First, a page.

Abstract Maintaining thermal comfort is one of the key areas in vehicle HVAC design wherein airflow distribution inside the cabin is one of the important elements in deciding comfort sensation. However, the energy consumption of air conditioning system needs to stay within the efficient boundaries to efficiently cool down the passenger cabin otherwise the vehicle energy consumption may get worsened to a great extent. One approach to optimize this process is by using numerical methods while developing climate systems. The present paper focuses on the numerical study of cabin aiming and cabin cool-down of a passenger car by using computational fluid dynamics (CFD). The main goal is to investigate the cabin aiming with a view to figure out the minimum average velocity over the passengers at all vent positions. Cabin aiming ensures substantial amount of airflow reaches to the passengers as well as every corners of the cabin across the wide climatic range.
2016-04-05
Journal Article
2016-01-0243
Jingwei Zhu, Stefan Elbel
Abstract Expansion work recovery by two-phase ejector is known to be beneficial to vapor compression cycle performance. However, one of the biggest challenges with ejector vapor compression cycles is that the ejector cycle performance is sensitive to working condition changes which are common in automotive applications. Different working conditions require different ejector geometries to achieve maximum performance. Slightly different geometries may result in substantially different COPs under the same conditions. The ejector motive nozzle throat diameter (motive nozzle restrictiveness) is one of the key parameters that can significantly affect ejector cycle COP. This paper presents a new two-phase nozzle restrictiveness control mechanism which is possibly applicable to two-phase ejectors used in vapor compression cycles.
2016-04-05
Journal Article
2016-01-0262
Matthew A. Jeffers, Larry Chaney, John P. Rugh
Abstract When operated, the cabin climate control system is the largest auxiliary load on a vehicle. This load has significant impact on fuel economy for conventional and hybrid vehicles, and it drastically reduces the driving range of all-electric vehicles (EVs). Heating is even more detrimental to EV range than cooling because no engine waste heat is available. Reducing the thermal loads on the vehicle climate control system will extend driving range and increase the market penetration of EVs. Researchers at the National Renewable Energy Laboratory have evaluated strategies for vehicle climate control load reduction with special attention toward grid-connected electric vehicles. Outdoor vehicle thermal testing and computational modeling were used to assess potential strategies for improved thermal management and to evaluate the effectiveness of thermal load reduction technologies. A human physiology model was also used to evaluate the impact on occupant thermal comfort.
2016-04-05
Journal Article
2016-01-0258
Jason Aaron Lustbader, Bidzina Kekelia, Jeff Tomerlin, Cory J. Kreutzer, Skip Yeakel, Steven Adelman, Zhiming Luo, John Zehme
Abstract Annual fuel use for sleeper cab truck rest period idling is estimated at 667 million gallons in the United States, or 6.8% of long-haul truck fuel use. Truck idling during a rest period represents zero freight efficiency and is largely done to supply accessory power for climate conditioning of the cab. The National Renewable Energy Laboratory’s CoolCab project aims to reduce heating, ventilating, and air conditioning (HVAC) loads and resulting fuel use from rest period idling by working closely with industry to design efficient long-haul truck thermal management systems while maintaining occupant comfort. Enhancing the thermal performance of cab/sleepers will enable smaller, lighter, and more cost-effective idle reduction solutions. In addition, if the fuel savings provide a one- to three-year payback period, fleet owners will be economically motivated to incorporate them.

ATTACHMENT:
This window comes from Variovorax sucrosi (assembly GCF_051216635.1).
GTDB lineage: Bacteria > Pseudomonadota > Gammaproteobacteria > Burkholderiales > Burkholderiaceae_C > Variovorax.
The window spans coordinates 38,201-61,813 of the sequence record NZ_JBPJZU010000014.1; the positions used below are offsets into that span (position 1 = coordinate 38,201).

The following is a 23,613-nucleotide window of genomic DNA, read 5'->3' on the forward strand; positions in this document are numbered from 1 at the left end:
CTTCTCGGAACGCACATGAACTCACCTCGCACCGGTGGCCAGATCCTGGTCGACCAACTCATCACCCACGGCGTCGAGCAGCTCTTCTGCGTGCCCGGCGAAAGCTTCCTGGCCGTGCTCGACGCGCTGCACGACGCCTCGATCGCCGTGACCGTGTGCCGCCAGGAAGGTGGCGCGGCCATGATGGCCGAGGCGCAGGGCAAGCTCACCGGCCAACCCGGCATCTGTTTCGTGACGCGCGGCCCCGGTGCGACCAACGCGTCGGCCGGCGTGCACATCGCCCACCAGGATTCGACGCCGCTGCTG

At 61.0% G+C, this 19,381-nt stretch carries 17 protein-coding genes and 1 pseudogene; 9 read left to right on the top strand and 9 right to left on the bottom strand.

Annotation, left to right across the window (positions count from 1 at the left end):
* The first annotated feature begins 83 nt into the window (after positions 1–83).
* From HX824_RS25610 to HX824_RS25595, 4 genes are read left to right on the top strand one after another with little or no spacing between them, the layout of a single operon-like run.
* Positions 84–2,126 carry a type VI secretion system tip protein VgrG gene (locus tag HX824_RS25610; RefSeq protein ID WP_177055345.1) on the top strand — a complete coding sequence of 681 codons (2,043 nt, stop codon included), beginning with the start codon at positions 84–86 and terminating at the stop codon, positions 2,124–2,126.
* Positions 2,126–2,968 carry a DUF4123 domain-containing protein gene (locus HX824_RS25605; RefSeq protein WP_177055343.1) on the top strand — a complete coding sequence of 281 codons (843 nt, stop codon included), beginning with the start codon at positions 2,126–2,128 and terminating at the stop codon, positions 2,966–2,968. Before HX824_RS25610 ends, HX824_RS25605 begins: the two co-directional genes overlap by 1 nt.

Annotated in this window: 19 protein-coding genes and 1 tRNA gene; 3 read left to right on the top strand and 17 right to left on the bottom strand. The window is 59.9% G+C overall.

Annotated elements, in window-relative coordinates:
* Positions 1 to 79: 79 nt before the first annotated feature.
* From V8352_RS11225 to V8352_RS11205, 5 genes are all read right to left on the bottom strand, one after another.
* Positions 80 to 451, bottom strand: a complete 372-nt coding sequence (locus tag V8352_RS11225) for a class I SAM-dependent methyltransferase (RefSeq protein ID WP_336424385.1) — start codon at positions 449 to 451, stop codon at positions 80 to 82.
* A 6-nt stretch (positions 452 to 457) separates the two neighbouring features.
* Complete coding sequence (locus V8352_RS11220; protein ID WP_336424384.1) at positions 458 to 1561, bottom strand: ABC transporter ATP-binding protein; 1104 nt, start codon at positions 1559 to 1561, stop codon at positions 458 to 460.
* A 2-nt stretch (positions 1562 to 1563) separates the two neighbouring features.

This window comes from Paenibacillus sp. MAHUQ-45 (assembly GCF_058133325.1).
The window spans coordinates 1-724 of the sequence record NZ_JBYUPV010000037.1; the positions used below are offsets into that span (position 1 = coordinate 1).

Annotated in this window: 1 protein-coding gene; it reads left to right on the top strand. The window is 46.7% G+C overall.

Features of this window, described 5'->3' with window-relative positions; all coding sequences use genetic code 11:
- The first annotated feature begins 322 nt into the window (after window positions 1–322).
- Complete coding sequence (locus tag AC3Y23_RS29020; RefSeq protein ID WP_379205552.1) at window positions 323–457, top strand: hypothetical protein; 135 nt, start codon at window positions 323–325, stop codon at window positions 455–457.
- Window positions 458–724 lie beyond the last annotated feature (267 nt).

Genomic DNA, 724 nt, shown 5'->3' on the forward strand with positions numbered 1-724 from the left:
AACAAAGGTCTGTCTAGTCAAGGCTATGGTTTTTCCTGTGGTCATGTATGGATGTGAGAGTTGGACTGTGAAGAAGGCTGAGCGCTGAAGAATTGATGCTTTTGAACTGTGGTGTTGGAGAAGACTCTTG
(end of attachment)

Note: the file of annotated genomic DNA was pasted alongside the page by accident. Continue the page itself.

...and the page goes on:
2016-04-05
Journal Article
2016-01-0261
Lili Feng, Predrag Hrnjak
Abstract This paper presents a simulation model for a reversible air conditioning and heat pump system for electric vehicles. The system contains a variable speed compressor, three microchannel heat exchangers, an accumulator, and two electronic expansion valves. Heat exchangers are solved by discretizing into cells. Compressor and accumulator models are developed by fitting data with physical insights. Expansion valves are modeled by isenthalpic processes. System performance is calculated by connecting all parts in the same way as the physical system and solved iteratively. The model is reasonably validated against experimental data from a separate experimental study. Future improvement is needed to take into account maldistribution in outdoor heat exchanger working as an evaporator in HP mode. Charge retention in components also requires further study.
2016-04-05
Journal Article
2016-01-1402
Jeffrey Hurlbut, Daniel Cashen, Emily Robb, Lora L. Spangler, Jim Eckhart
Abstract Head-up display (HUD) technology creates inherent driver safety advantages by displaying critical information directly in the driver’s line of sight, reducing eyes off road and accommodation time. This is accomplished using a system of relay optics and windshield reflection to generate a virtual image that appears to hover over the hood near the bumper. The windshield is an integral optical component of the HUD system, but unfortunately the windshield-air interface causes a double image ghost effect as a result of refractive index change, reducing HUD image clarity. Current technology uses a constant angle wedged PVB windshield interlayer to eliminate double image at a single driver height. However, the HUD double image persists for all other viewing locations. Eastman Chemical Company has developed a new interlayer technology which eliminates the double image at all driver locations by tuning the wedge angle as a function of driver occupant seated height.